- in vitro model testing to predict skin sensitization through assessment of the stimulating potential on the immune cellular response mediated by monocyte/macrophage cells;
- in vitro eye irritation test through the Neutral Red Uptake Cytotoxicity Assay;
- in vitro eye irritation test using the Het Cam (Hen’s Egg Test Chorio-Allantoic Membrane) test method on embryonated chicken eggs;
- evaluation of vaginal mucosa tolerability using the in vitro reconstructed vaginal epithelium test method, both with pure substance and in different concentrations (1.5%, 2.0%, 2.5%, 3.0%), with measurements taken 1 hour and 4 hours after application.
All the tests above have confirmed the absence of irritating and/or sensitising effects on skin and vaginal mucosa.
Evaluation of the genotoxic potential of Salmonella typhimurium strains in the presence and in the absence of metabolic activation (Ames test). Nico-menthyl did not show any mutagenic potential.
In vitro studies
The antimicrobial efficacy of NICOMENTHYL®, i.e. its ability to inhibit the proliferation of microbial strains of different nature, pathogenic for humans, was assessed through a contact inhibition test on agar solid cultures. The following strains were tested: a Gram+ bacterium, Staphylococcus aureus, a yeast, Candida albicans, and Microsporum canis, a fungus. (S. aureus is a saprophyte of the skin, which can become pathogenic under certain conditions, such as immunosuppression, as C. albicans, whereas M. canis is a dermatophyte responsible for various forms of Tinea corporis).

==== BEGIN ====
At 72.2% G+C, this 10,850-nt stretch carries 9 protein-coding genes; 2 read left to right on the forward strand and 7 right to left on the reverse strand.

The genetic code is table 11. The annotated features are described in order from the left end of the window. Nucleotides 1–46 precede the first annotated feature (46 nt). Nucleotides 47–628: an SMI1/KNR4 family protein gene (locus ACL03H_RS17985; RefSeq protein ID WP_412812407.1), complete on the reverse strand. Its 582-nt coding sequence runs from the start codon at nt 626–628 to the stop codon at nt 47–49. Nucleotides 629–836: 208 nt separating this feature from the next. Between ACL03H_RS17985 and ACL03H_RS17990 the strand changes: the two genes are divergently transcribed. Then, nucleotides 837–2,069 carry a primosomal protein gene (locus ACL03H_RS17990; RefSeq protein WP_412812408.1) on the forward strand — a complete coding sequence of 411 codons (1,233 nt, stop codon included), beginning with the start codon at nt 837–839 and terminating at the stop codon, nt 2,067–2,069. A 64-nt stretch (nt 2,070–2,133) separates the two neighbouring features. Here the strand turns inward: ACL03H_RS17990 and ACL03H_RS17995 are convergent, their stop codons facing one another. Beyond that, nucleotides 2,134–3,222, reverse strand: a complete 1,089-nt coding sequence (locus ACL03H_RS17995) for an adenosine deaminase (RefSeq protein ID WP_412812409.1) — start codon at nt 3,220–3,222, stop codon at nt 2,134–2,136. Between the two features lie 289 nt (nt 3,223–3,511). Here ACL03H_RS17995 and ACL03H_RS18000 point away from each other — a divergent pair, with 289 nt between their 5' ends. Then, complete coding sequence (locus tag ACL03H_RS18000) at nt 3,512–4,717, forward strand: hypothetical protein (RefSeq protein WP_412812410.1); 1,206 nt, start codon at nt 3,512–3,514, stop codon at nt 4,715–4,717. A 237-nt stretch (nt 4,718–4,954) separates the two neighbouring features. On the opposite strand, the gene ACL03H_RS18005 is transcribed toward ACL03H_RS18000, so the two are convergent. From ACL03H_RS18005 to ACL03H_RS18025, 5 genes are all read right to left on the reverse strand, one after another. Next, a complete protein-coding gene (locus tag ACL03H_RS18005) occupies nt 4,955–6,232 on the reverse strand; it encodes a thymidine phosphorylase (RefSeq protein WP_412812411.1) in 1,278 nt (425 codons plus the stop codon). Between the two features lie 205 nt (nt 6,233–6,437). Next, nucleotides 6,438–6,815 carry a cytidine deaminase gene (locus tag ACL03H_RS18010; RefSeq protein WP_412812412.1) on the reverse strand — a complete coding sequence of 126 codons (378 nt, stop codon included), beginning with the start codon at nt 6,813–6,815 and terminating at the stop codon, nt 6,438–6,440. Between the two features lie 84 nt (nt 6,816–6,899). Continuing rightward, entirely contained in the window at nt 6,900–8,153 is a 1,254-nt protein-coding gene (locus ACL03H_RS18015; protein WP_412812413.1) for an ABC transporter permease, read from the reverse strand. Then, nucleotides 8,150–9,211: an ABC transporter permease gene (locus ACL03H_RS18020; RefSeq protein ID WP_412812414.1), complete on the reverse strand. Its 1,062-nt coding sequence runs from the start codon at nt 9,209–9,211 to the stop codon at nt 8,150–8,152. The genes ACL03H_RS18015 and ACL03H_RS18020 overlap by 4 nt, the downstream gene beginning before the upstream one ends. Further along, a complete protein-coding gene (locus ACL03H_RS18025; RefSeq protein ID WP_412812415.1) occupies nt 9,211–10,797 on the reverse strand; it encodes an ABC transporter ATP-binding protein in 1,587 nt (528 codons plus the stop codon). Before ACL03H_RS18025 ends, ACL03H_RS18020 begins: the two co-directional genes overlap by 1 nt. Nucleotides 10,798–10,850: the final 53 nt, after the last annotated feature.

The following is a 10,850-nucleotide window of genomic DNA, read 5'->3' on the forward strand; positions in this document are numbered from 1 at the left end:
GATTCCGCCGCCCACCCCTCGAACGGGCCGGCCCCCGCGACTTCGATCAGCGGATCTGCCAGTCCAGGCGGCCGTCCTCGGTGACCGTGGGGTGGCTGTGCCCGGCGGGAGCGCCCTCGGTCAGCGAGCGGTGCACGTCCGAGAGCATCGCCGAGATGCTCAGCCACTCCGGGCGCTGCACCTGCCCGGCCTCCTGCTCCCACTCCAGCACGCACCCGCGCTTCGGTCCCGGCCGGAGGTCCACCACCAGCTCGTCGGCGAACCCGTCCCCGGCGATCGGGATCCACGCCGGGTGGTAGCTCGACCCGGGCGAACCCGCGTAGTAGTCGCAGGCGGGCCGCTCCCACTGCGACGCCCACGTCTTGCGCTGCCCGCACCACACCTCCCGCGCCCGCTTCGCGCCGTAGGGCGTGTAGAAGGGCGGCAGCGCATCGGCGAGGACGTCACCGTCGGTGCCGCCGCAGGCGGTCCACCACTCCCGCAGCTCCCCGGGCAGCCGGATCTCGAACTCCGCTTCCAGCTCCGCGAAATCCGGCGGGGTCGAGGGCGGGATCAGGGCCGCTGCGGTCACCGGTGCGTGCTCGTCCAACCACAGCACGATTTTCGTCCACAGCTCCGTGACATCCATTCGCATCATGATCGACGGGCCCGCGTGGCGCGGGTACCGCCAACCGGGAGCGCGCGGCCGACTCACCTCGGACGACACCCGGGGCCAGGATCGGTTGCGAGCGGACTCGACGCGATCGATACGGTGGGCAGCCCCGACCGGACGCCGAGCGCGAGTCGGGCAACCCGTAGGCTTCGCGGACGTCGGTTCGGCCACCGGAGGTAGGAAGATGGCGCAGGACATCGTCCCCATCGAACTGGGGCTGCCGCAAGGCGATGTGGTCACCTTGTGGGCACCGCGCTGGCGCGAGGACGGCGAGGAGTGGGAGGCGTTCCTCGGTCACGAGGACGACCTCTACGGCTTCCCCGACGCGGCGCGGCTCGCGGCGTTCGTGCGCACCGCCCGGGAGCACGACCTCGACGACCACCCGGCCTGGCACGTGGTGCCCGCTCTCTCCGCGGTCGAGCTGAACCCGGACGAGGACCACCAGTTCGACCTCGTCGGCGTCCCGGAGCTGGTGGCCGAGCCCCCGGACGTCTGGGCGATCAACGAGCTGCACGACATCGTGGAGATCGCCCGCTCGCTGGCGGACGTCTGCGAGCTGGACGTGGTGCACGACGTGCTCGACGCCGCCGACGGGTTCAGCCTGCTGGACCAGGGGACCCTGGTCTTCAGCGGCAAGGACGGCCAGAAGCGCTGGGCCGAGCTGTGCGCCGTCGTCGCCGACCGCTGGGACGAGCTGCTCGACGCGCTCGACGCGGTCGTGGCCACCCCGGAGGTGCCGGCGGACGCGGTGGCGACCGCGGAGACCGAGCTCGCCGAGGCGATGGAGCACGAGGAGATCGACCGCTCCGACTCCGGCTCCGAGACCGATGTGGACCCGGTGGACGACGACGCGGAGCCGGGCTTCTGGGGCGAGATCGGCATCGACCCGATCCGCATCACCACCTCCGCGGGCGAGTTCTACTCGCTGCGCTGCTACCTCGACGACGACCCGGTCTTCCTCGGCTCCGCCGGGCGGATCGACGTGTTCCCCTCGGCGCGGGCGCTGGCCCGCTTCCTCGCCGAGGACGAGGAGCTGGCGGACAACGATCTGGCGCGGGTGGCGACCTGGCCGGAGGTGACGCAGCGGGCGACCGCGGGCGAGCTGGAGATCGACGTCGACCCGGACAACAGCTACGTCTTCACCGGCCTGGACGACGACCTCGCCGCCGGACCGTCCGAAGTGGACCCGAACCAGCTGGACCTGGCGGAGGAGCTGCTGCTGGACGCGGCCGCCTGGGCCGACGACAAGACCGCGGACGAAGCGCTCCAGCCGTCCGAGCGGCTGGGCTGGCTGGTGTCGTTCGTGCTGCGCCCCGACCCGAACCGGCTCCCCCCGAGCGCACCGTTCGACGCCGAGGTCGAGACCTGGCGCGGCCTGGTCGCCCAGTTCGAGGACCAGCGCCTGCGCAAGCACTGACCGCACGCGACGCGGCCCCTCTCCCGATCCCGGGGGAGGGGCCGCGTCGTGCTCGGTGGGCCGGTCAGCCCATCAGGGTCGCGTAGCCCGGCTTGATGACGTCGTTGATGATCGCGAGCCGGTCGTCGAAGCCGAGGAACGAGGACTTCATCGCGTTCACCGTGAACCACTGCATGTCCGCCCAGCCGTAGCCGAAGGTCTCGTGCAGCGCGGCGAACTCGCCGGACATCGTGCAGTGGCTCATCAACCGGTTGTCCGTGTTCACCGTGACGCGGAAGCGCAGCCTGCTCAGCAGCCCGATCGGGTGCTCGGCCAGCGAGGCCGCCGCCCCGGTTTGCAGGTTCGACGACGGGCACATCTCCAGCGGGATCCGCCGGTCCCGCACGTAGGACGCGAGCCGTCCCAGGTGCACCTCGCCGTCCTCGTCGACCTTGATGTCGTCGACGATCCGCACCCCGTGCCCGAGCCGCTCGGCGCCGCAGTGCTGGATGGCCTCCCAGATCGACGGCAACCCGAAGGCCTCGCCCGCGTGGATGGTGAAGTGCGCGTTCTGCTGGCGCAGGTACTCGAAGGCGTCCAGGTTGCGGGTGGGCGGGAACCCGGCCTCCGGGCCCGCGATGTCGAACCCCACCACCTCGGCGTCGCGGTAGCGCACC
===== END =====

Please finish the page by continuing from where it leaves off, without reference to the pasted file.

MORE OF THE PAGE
NICOMENTHYL® has shown an excellent antimicrobial effect through contact with all three strains:
Staphylococcus aureus: 0,1% <MIC< 0,5%.
Microsporum canis: 0,5% <MIC< 1,0%.
Candida albicans: MIC ≈ 0,5%.
In vivo studies
A microcirculation stimulation activity test through Laser Doppler velocimetry was carried out on 20 voluntaries of both sexes (9 men and 11 women) with a mean age of 41.2 years, using a cosmetic cream containing 2% of NICO-MENTHYL®, compared to a negative control (placebo). The results showed a statistically significant increase in microcirculatory flow values after 15 minutes (+62.8% compared to the value at T0) and 30 minutes (+72.2% compared to the value at T0). This effect continued up to 60 minutes after application (+32.2% compared to the value at T0), as shown in the chart (Figure 11).